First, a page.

by Joy Casey in Ethiopia
written on Nov 4th

We encountered several significant traffic jams while driving the twisty paths to the village where our kindergarten is.  The “road” was jammed with cattle on their way to the lake for water or to the fields to glean the stubble of harvested maize.

It was also a market day, so many donkey carts laden with people and/or goods added to the maize our 4WD slowly maneuvered around.

The number one item on our to-do list today was to visit the three classes of kindergarten students.  I know our visit totally disrupts their routine, but the teachers don’t seem to mind and the children love to have us play with them.

I wanted to glimpse a little more of what the family life of a few of the students is like, so we visited three village families whose children are part of our kindergarten. Each father greeted us warmly extending delightful Ethiopian hospitality.  Chairs and benches were hauled outdoors so we could sit underneath a shade tree.  Food was offered and our host sat and visited like he had all the time in the world for us.

One gentleman had quite a large piece of property adjacent to his fields with several houses on it.  He proudly informed us he had 3 wives and 23 children.  Ten of his children were married with children, but he couldn’t remember how many grandchildren he had.  Everyone lived on the compound together (except for a few of his married children).  His 5-year-old son is a student in our Mana Gammachuu kindergarten and this father was so proud of his son.  He is #2 in his class and Dad bought him a backpack for a reward.  Of the 13 children remaining at home, all but 4 preschoolers are attending school.

The other two families weren’t quite as “colorful”, having only one wife and only 7 children to their credit.  But all expressed their happiness with the educational foundation their children are getting.  They were especially pleased with the small class size, personalized attention and nutritious lunch they get.

One father (remember, he has 7 children) walks an hour (one way) to a nearby town to finish his high school education; he is in 10th grade.  He places a high value on education and is thrilled that his daughter is rated #1 in her class.  All three families are adherents of Isl*m.  It is our hope that through ministry to their children their hearts will be softened to hear Truth about Messiah Jesus.

Before leaving our students’ homes, we left a gift of coffee and sugar and asked if there was anything we could pray with them about.  Their gratitude for the school and how it was impacting their child’s life was almost embarrassing.  They could hardly believe that we Americans would come all this way to visit their home.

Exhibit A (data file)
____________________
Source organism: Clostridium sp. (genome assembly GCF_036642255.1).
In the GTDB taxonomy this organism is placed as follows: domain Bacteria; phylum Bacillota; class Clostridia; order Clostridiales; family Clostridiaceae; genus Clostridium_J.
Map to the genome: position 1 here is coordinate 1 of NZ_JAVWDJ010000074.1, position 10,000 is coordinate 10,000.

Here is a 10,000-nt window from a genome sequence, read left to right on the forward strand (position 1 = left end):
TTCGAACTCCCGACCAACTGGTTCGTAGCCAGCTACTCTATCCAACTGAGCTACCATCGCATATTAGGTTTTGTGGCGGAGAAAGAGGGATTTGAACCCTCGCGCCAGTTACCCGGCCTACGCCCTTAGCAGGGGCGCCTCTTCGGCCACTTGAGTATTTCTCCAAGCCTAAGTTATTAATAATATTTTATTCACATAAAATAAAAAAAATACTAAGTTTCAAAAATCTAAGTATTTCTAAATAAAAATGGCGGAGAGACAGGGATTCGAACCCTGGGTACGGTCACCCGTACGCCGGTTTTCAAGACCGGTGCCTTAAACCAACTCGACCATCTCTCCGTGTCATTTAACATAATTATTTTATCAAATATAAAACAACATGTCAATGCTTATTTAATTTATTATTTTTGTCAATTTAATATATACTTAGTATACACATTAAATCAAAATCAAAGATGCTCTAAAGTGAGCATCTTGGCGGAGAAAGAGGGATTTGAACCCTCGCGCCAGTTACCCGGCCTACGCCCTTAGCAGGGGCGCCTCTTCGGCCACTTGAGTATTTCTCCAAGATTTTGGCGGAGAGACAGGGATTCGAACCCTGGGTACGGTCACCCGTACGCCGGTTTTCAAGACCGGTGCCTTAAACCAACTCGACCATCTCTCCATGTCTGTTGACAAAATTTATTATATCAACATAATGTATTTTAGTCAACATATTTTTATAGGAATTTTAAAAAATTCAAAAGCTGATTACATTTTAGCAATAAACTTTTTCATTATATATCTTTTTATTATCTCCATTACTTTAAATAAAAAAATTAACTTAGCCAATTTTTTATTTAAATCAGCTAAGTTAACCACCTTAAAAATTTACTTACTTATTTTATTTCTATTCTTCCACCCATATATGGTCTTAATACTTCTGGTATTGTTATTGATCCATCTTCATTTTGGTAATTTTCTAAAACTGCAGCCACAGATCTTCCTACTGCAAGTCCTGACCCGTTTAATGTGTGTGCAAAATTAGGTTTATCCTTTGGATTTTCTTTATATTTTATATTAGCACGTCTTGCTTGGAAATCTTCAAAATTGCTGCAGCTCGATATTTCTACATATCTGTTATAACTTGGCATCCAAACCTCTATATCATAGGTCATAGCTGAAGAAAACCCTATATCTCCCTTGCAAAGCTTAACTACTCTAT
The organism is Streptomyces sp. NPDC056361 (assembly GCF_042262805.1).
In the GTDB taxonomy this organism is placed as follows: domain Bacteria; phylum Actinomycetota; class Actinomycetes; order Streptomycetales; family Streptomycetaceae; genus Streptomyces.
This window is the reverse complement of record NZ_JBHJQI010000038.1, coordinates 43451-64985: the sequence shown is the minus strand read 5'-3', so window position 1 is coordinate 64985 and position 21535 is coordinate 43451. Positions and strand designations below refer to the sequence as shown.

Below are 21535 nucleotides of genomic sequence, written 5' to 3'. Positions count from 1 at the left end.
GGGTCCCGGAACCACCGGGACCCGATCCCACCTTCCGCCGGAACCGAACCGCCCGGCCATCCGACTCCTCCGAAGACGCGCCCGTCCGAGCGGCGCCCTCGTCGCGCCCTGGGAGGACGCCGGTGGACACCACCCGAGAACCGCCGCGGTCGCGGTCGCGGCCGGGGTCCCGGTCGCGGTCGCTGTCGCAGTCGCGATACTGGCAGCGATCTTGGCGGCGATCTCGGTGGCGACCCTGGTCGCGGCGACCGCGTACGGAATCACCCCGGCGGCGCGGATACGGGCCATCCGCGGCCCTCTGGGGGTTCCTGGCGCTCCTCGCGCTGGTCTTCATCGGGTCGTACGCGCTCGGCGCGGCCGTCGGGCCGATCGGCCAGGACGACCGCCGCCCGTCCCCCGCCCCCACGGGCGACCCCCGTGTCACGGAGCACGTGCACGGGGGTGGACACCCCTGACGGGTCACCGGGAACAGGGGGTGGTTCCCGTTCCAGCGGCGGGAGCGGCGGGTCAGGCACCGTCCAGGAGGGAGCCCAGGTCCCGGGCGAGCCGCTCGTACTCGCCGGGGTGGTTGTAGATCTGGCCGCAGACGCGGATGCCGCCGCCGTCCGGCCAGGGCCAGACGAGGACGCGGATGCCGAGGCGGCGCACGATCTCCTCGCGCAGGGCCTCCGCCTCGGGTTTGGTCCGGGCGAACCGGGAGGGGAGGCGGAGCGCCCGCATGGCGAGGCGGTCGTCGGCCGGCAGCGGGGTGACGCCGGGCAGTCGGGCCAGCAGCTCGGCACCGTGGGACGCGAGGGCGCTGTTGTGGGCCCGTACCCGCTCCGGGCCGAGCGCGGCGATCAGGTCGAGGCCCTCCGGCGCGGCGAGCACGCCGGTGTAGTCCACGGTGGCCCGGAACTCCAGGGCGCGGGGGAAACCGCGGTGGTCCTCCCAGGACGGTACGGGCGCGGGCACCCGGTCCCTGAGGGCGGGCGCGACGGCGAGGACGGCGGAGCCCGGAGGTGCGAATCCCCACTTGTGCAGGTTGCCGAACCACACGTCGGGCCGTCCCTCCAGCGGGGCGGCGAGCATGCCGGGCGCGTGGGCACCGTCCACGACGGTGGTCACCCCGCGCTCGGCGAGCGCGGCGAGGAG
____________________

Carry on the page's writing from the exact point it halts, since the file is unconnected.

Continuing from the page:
Jason and I praised God that we were allowed to have an afternoon’s conversation with parents who have little in the way of material possessions but care deeply for their children’s future welfare they know can only be realized through education.  The educational foundation these children are receiving is made possible only because we have generous, amazing people in the U.S. sponsoring the children.

Twenty minutes away lies a village that is a bit bigger than the one we just left and has electricity.  It is also dominated by Isl*m and planting a church here has been a struggle.  For two years we have been denied property to build on.  If we were able to provide a kindergarten for their village, they would give us property to include a worship center.  But so far, we have not found the financial backing to start a school.  I am praying!

For now, we have a temporary church on a believer’s spacious compound in the heart of the village.  We will also construct another temporary building made of aluminum siding for our growing children’s ministry.  The tin can be reused for church construction once we secure land.  We had a sweet time of fellowship with the three missionaries ministering in this village, listening to their challenges as well as their hopes and dreams for their friends and neighbors.

Today was a perfect example of the differences in hospitality between Cold-Climate and Hot-Climate cultures.  Jason and I noted that everything, including how we walk when we are there, is at a slower pace.  Life here is to be savored, not attacked!  This morning while reflecting on what I wanted to accomplish throughout the day, I realized my mindset was definitely on what I “needed to do (tasks)”.  A paradigm shift in my thinking was required if I was to connect with Ethiopians.

Hot-Climate Hospitality

  • Hospitality is spontaneous, often without an advance invitation
  • Hospitality usually takes place in the home
  • Food and drink are involved

Cold-Climate Hospitality

  • Hospitality is taken very seriously and is planned for
  • It is not usually spontaneous.  The host usually needs advance notice of a visit
  • Hospitality is a special occasion, taking the full attention of the host*

*Page 78 Foreign to Familiar by Sarah Lanier